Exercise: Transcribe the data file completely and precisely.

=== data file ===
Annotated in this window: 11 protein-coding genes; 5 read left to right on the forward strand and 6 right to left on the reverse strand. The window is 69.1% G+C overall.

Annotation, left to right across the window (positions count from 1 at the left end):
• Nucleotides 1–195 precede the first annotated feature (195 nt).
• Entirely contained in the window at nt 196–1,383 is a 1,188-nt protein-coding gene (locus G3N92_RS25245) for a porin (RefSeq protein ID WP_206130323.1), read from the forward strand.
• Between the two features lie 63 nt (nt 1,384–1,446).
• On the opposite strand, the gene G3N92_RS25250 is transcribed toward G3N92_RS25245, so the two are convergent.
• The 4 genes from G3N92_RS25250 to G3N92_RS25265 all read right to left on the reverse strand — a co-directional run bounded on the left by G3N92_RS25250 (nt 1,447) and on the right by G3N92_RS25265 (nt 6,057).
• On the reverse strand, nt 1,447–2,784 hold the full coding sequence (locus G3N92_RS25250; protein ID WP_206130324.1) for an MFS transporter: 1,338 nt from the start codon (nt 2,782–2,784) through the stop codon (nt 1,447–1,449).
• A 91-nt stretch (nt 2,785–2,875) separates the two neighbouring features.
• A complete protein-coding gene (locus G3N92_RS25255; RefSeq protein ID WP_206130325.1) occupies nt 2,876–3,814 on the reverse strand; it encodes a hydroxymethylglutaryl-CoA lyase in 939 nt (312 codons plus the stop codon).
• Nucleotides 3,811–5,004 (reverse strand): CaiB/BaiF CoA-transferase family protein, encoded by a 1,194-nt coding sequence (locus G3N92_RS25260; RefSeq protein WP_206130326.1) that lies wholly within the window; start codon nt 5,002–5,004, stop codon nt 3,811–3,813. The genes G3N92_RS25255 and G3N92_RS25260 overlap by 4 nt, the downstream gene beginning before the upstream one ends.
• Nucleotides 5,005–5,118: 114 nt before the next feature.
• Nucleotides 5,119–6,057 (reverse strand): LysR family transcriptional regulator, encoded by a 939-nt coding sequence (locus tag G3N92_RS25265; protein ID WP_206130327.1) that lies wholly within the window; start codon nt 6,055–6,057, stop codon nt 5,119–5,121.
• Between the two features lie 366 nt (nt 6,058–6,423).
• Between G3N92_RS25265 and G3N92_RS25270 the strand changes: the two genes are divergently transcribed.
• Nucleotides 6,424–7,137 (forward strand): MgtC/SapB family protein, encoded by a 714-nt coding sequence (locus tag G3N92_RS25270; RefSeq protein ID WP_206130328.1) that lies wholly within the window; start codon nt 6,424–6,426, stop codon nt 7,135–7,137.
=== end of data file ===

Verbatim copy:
Annotated in this window: 11 protein-coding genes; 5 read left to right on the forward strand and 6 right to left on the reverse strand. The window is 69.1% G+C overall.

Annotation, left to right across the window (positions count from 1 at the left end):
• Nucleotides 1–195 precede the first annotated feature (195 nt).
• Entirely contained in the window at nt 196–1,383 is a 1,188-nt protein-coding gene (locus G3N92_RS25245) for a porin (RefSeq protein ID WP_206130323.1), read from the forward strand.
• Between the two features lie 63 nt (nt 1,384–1,446).
• On the opposite strand, the gene G3N92_RS25250 is transcribed toward G3N92_RS25245, so the two are convergent.
• The 4 genes from G3N92_RS25250 to G3N92_RS25265 all read right to left on the reverse strand — a co-directional run bounded on the left by G3N92_RS25250 (nt 1,447) and on the right by G3N92_RS25265 (nt 6,057).
• On the reverse strand, nt 1,447–2,784 hold the full coding sequence (locus G3N92_RS25250; protein ID WP_206130324.1) for an MFS transporter: 1,338 nt from the start codon (nt 2,782–2,784) through the stop codon (nt 1,447–1,449).
• A 91-nt stretch (nt 2,785–2,875) separates the two neighbouring features.
• A complete protein-coding gene (locus G3N92_RS25255; RefSeq protein ID WP_206130325.1) occupies nt 2,876–3,814 on the reverse strand; it encodes a hydroxymethylglutaryl-CoA lyase in 939 nt (312 codons plus the stop codon).
• Nucleotides 3,811–5,004 (reverse strand): CaiB/BaiF CoA-transferase family protein, encoded by a 1,194-nt coding sequence (locus G3N92_RS25260; RefSeq protein WP_206130326.1) that lies wholly within the window; start codon nt 5,002–5,004, stop codon nt 3,811–3,813. The genes G3N92_RS25255 and G3N92_RS25260 overlap by 4 nt, the downstream gene beginning before the upstream one ends.
• Nucleotides 5,005–5,118: 114 nt before the next feature.
• Nucleotides 5,119–6,057 (reverse strand): LysR family transcriptional regulator, encoded by a 939-nt coding sequence (locus tag G3N92_RS25265; protein ID WP_206130327.1) that lies wholly within the window; start codon nt 6,055–6,057, stop codon nt 5,119–5,121.
• Between the two features lie 366 nt (nt 6,058–6,423).
• Between G3N92_RS25265 and G3N92_RS25270 the strand changes: the two genes are divergently transcribed.
• Nucleotides 6,424–7,137 (forward strand): MgtC/SapB family protein, encoded by a 714-nt coding sequence (locus tag G3N92_RS25270; RefSeq protein ID WP_206130328.1) that lies wholly within the window; start codon nt 6,424–6,426, stop codon nt 7,135–7,137.